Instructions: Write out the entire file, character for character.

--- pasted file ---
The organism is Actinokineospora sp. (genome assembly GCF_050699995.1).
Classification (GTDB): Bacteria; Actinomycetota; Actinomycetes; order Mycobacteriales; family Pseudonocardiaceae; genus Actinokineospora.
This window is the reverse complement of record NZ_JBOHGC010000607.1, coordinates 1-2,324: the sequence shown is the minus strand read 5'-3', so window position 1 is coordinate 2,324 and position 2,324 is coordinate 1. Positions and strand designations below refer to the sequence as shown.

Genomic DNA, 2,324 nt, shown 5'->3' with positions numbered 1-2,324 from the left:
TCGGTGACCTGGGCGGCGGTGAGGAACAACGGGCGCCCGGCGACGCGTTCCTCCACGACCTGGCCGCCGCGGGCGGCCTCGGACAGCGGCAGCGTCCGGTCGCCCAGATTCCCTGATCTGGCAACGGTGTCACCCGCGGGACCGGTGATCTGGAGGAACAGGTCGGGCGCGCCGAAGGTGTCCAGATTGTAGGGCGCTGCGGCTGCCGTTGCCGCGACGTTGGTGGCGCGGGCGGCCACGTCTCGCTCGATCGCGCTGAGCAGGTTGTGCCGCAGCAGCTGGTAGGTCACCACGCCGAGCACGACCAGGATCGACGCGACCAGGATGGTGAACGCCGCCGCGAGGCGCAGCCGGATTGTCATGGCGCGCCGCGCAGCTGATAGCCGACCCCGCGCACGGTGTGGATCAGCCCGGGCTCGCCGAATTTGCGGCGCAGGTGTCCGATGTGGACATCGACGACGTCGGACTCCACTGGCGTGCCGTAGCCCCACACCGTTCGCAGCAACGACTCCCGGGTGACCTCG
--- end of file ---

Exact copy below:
The organism is Actinokineospora sp. (genome assembly GCF_050699995.1).
Classification (GTDB): Bacteria; Actinomycetota; Actinomycetes; order Mycobacteriales; family Pseudonocardiaceae; genus Actinokineospora.
This window is the reverse complement of record NZ_JBOHGC010000607.1, coordinates 1-2,324: the sequence shown is the minus strand read 5'-3', so window position 1 is coordinate 2,324 and position 2,324 is coordinate 1. Positions and strand designations below refer to the sequence as shown.

Genomic DNA, 2,324 nt, shown 5'->3' with positions numbered 1-2,324 from the left:
TCGGTGACCTGGGCGGCGGTGAGGAACAACGGGCGCCCGGCGACGCGTTCCTCCACGACCTGGCCGCCGCGGGCGGCCTCGGACAGCGGCAGCGTCCGGTCGCCCAGATTCCCTGATCTGGCAACGGTGTCACCCGCGGGACCGGTGATCTGGAGGAACAGGTCGGGCGCGCCGAAGGTGTCCAGATTGTAGGGCGCTGCGGCTGCCGTTGCCGCGACGTTGGTGGCGCGGGCGGCCACGTCTCGCTCGATCGCGCTGAGCAGGTTGTGCCGCAGCAGCTGGTAGGTCACCACGCCGAGCACGACCAGGATCGACGCGACCAGGATGGTGAACGCCGCCGCGAGGCGCAGCCGGATTGTCATGGCGCGCCGCGCAGCTGATAGCCGACCCCGCGCACGGTGTGGATCAGCCCGGGCTCGCCGAATTTGCGGCGCAGGTGTCCGATGTGGACATCGACGACGTCGGACTCCACTGGCGTGCCGTAGCCCCACACCGTTCGCAGCAACGACTCCCGGGTGACCTCG